Category Archives: issues of morality or ethics

Vo’eschanan – Little Sins Fuel Bigger Ones

The Kotzker Rebbe likely meant it as a poignant joke when he reportedly remarked that the reason the Ten Commandments had to be both seen and heard (Chazal describe the revelation at Har Sinai as a synesthetic experience – e.g. Yalkut Shimoni 299) was that the word “lo” in lo signov would clearly be seen written with an aleph, not a vav.

That is to say, the commandment is to be understood as “Do not steal,” not “Steal for Him” – which would imply that, for a holy cause, theft is a virtue.

But the Kotzker certainly intended his quip as a serious lesson: Lofty ends don’t justify forbidden means.

If a Jew should “bend the rules” with regard to business or governmental dealings, he is guilty of gezel akum.  Even if his intention is to benefit a charity or Jewish institution.

Hopefully, we all realize that. But when, on occasion, we have read of some such liberty-taking, it behooves us to consider the fact that even those of us who would never consider doing such a thing ourselves might have reason for introspection.

Because a fundamental concept in Judaism is the idea of arvus, that all Jews are intertwined, that we are all responsible for one another. And so, if a Jewish thief exists, it is the “fault,” in a sense, of us all. That’s why we say “Ashamnu…” – “We have sinned” – in first person plural.

That outright Jewish violator of “Do not steal” may have been empowered by our own, less blatant, thievery. Like gneivas daas, stealing another’s mind (misleading him); or gezel sheina, depriving another of sleep; or what Chazal consider to be “stealing from a poor person,” namely, not returning a greeting (Berachos 6b).

Many are the understandings of nachamu nachamu ami – the repetition of the word for “be comforted” in the haftarah of Vo’eschanan. But, considering that the word nechama can mean both comfort and change of heart (as in Beraishis 6:6), perhaps the repetition reflects, too, the fact that our repentance from small transgressions have an effect on preventing larger ones.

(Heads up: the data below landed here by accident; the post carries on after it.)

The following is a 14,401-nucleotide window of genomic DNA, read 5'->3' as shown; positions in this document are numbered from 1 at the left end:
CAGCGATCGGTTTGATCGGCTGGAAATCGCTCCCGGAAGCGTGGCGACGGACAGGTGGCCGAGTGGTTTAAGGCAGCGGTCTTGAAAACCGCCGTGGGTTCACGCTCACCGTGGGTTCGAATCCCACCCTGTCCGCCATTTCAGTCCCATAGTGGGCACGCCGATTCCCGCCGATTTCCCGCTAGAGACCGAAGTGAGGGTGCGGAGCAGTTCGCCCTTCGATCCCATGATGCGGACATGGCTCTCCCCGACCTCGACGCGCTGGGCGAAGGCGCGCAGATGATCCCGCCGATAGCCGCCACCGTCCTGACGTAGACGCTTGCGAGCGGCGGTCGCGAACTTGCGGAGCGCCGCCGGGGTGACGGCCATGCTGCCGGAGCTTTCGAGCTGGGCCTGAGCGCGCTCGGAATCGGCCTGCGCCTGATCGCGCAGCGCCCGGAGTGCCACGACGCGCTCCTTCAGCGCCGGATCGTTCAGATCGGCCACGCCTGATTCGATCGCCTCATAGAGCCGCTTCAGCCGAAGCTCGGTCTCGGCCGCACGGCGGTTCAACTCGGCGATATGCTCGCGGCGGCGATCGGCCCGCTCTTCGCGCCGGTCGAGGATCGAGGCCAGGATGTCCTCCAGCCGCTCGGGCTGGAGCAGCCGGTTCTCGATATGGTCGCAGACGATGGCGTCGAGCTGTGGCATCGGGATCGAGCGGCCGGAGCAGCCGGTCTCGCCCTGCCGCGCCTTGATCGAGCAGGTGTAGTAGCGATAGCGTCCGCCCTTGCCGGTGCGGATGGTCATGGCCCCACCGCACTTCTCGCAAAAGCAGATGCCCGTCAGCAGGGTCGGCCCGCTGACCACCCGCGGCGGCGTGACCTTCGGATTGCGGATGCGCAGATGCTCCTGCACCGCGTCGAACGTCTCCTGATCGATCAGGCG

And some comfort surely lies in that fact.

© 2023 Rabbi Avi Shafran

Vo’eira – Nobody Will Get Stoned

Slight divergences between the Torah’s words or phrases and Targum Onkelos’ rendering of them are often laden with meaning.

One such seemingly minor change is in the Targum’s translation of Moshe’s words: “Were we to slaughter the deity of Mitzrayim in their sight, will they not stone us?”

Moshe, of course, was replying to Par’oh’s suggestion that, if the nation’s Jews needed to have a festive gathering, they could hold it within Egypt’s borders. Moshe responded that, since animal sacrifices would be part of the celebration, and Egyptians worshiped sheep, the suggestion was a non-starter.

The Targum renders “will they not stone us?” as “will they will not say to stone us?”

Rav Yaakov Moshe Charlop, zt”l, in Mei Marom, observes that Par’oh could certainly have posted soldiers to protect the Jews celebrating in Egypt. And so Moshe couldn’t really have expressed a fear of being attacked. He was expressing instead a refusal to get people upset.

How much there is to learn from this about middos, Rav Charlop muses. “Even when it comes to the greatest mitzvah, one should not do it in a way that causes others pain, even if there are no real repercussions.”

Obviously, there are mitzvos that might in themselves upset others; they must be performed all the same. But when a mitzvah or minhag might cause pain or outrage to some – kapparos in some public places is an example that comes to my mind – concern for the feelings of others are not something to be ignored.

© 2023 Rabbi Avi Shafran